This world can overwhelm us from every direction. We get overwhelmed by responsibilities, our work load, and relationships. By human conflict as we see it first hand, on the news, or on social media. By family. By the needs of our friends. By money, or lack thereof. By unexpected change. By the frailty of life. By the number of choices on the menu at The Cheesecake Factory.

Life can be a lot to handle. Before we know it, we’re drowning in stress, confusion, panic, and fear. How can there possibly be decades left of this dysfunctional circus? Is there an end in sight? I remember once sitting on an airplane, thinking if I have 65 more years left to live, how in the world will I entertain my mind for that long? In that moment, I was overwhelmed by boredom (and the stench of my deodorant-averse seatmate). But there have been other times that I ask myself a different strain of that same question. How can I possibly handle 65 more years of making sure I have enough money? How can I put up with 65 more years of seeing people fight on the news? Of never knowing another soul as well as I know my own? Of missing my mom? Of struggling with the choice between fish tacos and filet mignon sliders? It honestly seems like a long, turbulent road.

Those buckets of negativity momentarily pour onto my head and overwhelm me, covering me from head to toe, but are quickly put to shame by the roaring ocean of something else. Something that completely immerses me. Something that takes the word “overwhelm” to a whole new level. As cheesy as it sounds, that something else is love.

Nothing hits me quite as hard as love. It reminds me of sitting on beach chair just out of reach of the waves. Most waves roll about five feet from your toes before retreating back into the sea. Close, but nothing to worry about. Every once in a while, a wave touches your toes, and you think Whoa, that was a big one! Maybe that’s money. Or death. Or betrayal. And then, with no warning, that one huge wave crashes ashore and absolutely puts the other waves to shame. It plows through your chair and knocks over your Bud Light Lime sitting in the sand. Your feet sink into quicksand puddles and your towel sops up 15 pounds of water. Your butt gets wet through the flimsy, drooping fabric. Once that wave hits, all those other waves that touched your toes seem like puny little teasers.

That big wave is love.waves crashing ashore

Sometimes I think that the negatives of life are overwhelming, but those feelings are minuscule compared to the rush I feel when overwhelmed by love. Last weekend, I traveled to NYC to take part in a walk to raise money for bladder cancer research. As most of you know, my mother passed away from bladder cancer in 2012. A few hours before I boarded the bus to the Big Apple, I received an unexpected and perfect job offer that would allow me to move back to Virginia Beach, be close to family, and support myself in a little oasis of a one bedroom apartment right on the water. I was beyond excited. I was not excited, however, to tell my current employer. My boss has become something of a BFF/cool uncle/fun cousin in my life, so the excitement about the move started turning into dread of telling him that I’m leaving. Fear began washing to shore. A wave of uncertainty lapped at my feet. As the negativity threatened to reach my chair, I pulled up my email while the bus pulled out of Union Station. Lo and behold, up popped a new email from my boss. In it, he commended my coworker and me for how we handled a tough situation in the office that morning, and closed by wishing me the best during the walk in NYC, saying he “only wishes he had met my mother so he could tell her what a fine person she raised.” There it was. The tsunami of love knocked me flat on my back. And nothing hits my heart harder than when someone suggests that I am a reflection of how extraordinary my mom was.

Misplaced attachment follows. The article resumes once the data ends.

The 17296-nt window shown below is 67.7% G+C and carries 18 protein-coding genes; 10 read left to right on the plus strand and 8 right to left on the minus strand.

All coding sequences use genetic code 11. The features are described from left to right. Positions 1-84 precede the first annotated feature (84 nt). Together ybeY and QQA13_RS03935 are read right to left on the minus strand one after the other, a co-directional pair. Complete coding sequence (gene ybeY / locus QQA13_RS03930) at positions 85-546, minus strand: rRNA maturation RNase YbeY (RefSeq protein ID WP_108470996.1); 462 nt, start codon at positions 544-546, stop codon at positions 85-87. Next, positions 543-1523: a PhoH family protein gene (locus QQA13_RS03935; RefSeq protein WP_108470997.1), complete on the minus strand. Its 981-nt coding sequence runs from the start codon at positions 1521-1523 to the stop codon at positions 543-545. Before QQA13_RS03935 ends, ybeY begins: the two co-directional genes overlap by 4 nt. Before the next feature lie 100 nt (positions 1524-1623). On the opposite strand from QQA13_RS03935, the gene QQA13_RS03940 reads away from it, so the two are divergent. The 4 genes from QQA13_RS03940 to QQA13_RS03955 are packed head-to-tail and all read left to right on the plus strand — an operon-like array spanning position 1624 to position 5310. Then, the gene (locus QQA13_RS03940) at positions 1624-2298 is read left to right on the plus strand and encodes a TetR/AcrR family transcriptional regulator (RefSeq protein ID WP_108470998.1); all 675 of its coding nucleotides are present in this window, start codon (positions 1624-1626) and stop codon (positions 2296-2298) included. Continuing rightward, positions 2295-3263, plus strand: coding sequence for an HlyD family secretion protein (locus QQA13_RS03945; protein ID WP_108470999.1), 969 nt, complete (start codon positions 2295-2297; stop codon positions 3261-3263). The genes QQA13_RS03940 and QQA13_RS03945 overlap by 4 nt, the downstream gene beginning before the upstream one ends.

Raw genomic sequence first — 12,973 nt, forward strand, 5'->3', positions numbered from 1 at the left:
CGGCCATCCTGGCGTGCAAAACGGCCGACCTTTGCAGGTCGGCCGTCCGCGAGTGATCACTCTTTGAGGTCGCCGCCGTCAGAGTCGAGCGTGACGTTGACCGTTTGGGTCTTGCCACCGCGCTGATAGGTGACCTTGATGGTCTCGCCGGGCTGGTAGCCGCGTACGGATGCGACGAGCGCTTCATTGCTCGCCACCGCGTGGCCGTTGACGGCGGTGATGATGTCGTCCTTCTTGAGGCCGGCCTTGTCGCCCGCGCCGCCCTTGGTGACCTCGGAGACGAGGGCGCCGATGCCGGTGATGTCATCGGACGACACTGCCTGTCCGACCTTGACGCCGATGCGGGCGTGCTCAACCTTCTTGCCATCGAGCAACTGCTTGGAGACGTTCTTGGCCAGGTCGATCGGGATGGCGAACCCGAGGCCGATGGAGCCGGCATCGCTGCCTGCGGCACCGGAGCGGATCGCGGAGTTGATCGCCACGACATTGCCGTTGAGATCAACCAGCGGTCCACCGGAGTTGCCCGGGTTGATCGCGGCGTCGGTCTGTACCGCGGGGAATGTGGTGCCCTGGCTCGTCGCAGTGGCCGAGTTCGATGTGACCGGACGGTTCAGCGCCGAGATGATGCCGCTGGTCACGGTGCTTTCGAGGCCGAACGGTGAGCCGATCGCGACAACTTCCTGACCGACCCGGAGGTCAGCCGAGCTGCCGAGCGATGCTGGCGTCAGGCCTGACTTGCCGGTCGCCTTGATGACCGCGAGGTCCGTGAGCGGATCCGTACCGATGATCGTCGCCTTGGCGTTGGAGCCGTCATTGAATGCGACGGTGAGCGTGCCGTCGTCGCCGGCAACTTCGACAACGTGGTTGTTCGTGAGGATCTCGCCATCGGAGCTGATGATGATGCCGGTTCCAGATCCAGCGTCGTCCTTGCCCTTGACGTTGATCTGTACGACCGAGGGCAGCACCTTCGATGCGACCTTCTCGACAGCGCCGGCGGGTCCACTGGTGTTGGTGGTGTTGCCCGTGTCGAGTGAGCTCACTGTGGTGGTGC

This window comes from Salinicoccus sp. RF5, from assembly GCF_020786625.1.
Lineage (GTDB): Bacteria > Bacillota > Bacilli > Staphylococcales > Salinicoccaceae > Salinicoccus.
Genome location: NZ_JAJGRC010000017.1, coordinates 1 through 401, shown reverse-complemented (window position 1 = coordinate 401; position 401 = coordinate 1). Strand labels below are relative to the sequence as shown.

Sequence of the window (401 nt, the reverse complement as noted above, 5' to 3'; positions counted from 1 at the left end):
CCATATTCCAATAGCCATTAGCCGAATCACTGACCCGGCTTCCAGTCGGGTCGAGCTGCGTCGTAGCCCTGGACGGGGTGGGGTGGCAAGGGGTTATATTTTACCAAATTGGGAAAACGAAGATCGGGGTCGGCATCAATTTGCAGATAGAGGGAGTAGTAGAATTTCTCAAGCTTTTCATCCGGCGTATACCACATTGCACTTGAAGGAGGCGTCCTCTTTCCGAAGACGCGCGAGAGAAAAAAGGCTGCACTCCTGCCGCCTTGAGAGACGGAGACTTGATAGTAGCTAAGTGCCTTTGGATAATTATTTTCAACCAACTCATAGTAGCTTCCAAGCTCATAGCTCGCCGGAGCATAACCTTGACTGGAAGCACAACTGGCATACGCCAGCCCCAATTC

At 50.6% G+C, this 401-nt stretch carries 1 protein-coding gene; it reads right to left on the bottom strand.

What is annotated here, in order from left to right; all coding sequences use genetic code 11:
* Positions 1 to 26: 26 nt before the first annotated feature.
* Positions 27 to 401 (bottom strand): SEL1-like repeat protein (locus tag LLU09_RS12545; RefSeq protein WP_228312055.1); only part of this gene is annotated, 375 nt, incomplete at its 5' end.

The tsunami materialized through my tear ducts, so I turned my head towards the bus window and began the Dramatic Silent Cry. Thank God it was pitch black on the bus and I didn’t have a seatmate. That would’ve been real awkward. I wasn’t crying because I was sad to say goodbye to such an awesome boss (which I am), but because I realized how lucky I am that the mutual love for friends and coworkers makes it so hard to say goodbye.


Then, because of how emotions work, the love-tears expanded into more thoughts about cry-worthy love—about the dozens of people who donated money to our bladder cancer walking team in memory of my mother, about my friends and family awaiting me in New York for the walk, about my friends and family in Virginia Beach who are so excited to welcome me back, about the Starbucks barista that calls me by name every morning, and about the girl in the line at Target who let me go first because I only had one item. How could I possibly hold it together with all of that love swirling about?

I know, I know. I’m an emotional disaster. You must be new to Generation grannY if this comes as a surprise.

All of this is to say that the moments you feel overwhelmed by sadness, bitterness, boredom, fear, annoyance, or anger absolutely pale in comparison to what you’ll feel if you contemplate the amount of love in this world. We’re so easily distracted by the negatives in life, thanks to the news, articles on Facebook, and our natural inclination as humans to be slightly depressing. Just like waves rolling to the shore, however, those little negative ripples barely reaching your feet are never as impressive or worthy of your attention as that big wave. You can will the Big Kahuna to crash ashore by actively recognizing the love in your life, or sometimes—as was the case on my bus ride—it’ll hit you when you least expect it, overwhelming you with the most important thing in life. And boy is it refreshing.